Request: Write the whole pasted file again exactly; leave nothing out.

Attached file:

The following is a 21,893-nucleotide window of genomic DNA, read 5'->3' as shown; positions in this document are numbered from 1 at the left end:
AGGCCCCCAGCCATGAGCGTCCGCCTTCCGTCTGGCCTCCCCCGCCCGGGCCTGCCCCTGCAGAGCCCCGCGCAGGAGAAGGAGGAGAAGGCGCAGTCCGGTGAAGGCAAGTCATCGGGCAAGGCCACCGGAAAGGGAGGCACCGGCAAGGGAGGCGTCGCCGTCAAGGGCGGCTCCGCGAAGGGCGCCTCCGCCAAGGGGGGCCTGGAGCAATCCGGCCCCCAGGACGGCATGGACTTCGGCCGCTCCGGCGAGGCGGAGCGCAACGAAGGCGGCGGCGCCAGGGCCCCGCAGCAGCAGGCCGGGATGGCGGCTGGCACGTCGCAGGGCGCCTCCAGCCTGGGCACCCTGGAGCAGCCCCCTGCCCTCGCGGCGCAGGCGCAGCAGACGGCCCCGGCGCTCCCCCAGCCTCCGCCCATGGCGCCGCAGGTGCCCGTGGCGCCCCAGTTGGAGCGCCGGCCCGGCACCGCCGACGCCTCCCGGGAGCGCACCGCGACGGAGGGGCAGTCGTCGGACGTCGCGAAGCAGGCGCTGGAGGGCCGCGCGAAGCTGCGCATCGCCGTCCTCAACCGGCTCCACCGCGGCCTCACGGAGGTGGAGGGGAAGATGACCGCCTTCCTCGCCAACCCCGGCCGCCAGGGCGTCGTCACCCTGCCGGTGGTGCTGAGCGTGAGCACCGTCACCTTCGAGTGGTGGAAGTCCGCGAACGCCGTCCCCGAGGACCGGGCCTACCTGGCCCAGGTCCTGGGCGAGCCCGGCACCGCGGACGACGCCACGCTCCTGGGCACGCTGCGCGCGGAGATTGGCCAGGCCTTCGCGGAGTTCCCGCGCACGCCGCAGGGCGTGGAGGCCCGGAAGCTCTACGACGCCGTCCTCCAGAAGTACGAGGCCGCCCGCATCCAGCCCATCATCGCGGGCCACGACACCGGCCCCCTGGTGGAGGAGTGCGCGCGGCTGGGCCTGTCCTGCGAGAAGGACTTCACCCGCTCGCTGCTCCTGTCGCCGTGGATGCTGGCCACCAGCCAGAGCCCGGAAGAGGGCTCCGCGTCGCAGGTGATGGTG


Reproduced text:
The following is a 21,893-nucleotide window of genomic DNA, read 5'->3' as shown; positions in this document are numbered from 1 at the left end:
AGGCCCCCAGCCATGAGCGTCCGCCTTCCGTCTGGCCTCCCCCGCCCGGGCCTGCCCCTGCAGAGCCCCGCGCAGGAGAAGGAGGAGAAGGCGCAGTCCGGTGAAGGCAAGTCATCGGGCAAGGCCACCGGAAAGGGAGGCACCGGCAAGGGAGGCGTCGCCGTCAAGGGCGGCTCCGCGAAGGGCGCCTCCGCCAAGGGGGGCCTGGAGCAATCCGGCCCCCAGGACGGCATGGACTTCGGCCGCTCCGGCGAGGCGGAGCGCAACGAAGGCGGCGGCGCCAGGGCCCCGCAGCAGCAGGCCGGGATGGCGGCTGGCACGTCGCAGGGCGCCTCCAGCCTGGGCACCCTGGAGCAGCCCCCTGCCCTCGCGGCGCAGGCGCAGCAGACGGCCCCGGCGCTCCCCCAGCCTCCGCCCATGGCGCCGCAGGTGCCCGTGGCGCCCCAGTTGGAGCGCCGGCCCGGCACCGCCGACGCCTCCCGGGAGCGCACCGCGACGGAGGGGCAGTCGTCGGACGTCGCGAAGCAGGCGCTGGAGGGCCGCGCGAAGCTGCGCATCGCCGTCCTCAACCGGCTCCACCGCGGCCTCACGGAGGTGGAGGGGAAGATGACCGCCTTCCTCGCCAACCCCGGCCGCCAGGGCGTCGTCACCCTGCCGGTGGTGCTGAGCGTGAGCACCGTCACCTTCGAGTGGTGGAAGTCCGCGAACGCCGTCCCCGAGGACCGGGCCTACCTGGCCCAGGTCCTGGGCGAGCCCGGCACCGCGGACGACGCCACGCTCCTGGGCACGCTGCGCGCGGAGATTGGCCAGGCCTTCGCGGAGTTCCCGCGCACGCCGCAGGGCGTGGAGGCCCGGAAGCTCTACGACGCCGTCCTCCAGAAGTACGAGGCCGCCCGCATCCAGCCCATCATCGCGGGCCACGACACCGGCCCCCTGGTGGAGGAGTGCGCGCGGCTGGGCCTGTCCTGCGAGAAGGACTTCACCCGCTCGCTGCTCCTGTCGCCGTGGATGCTGGCCACCAGCCAGAGCCCGGAAGAGGGCTCCGCGTCGCAGGTGATGGTG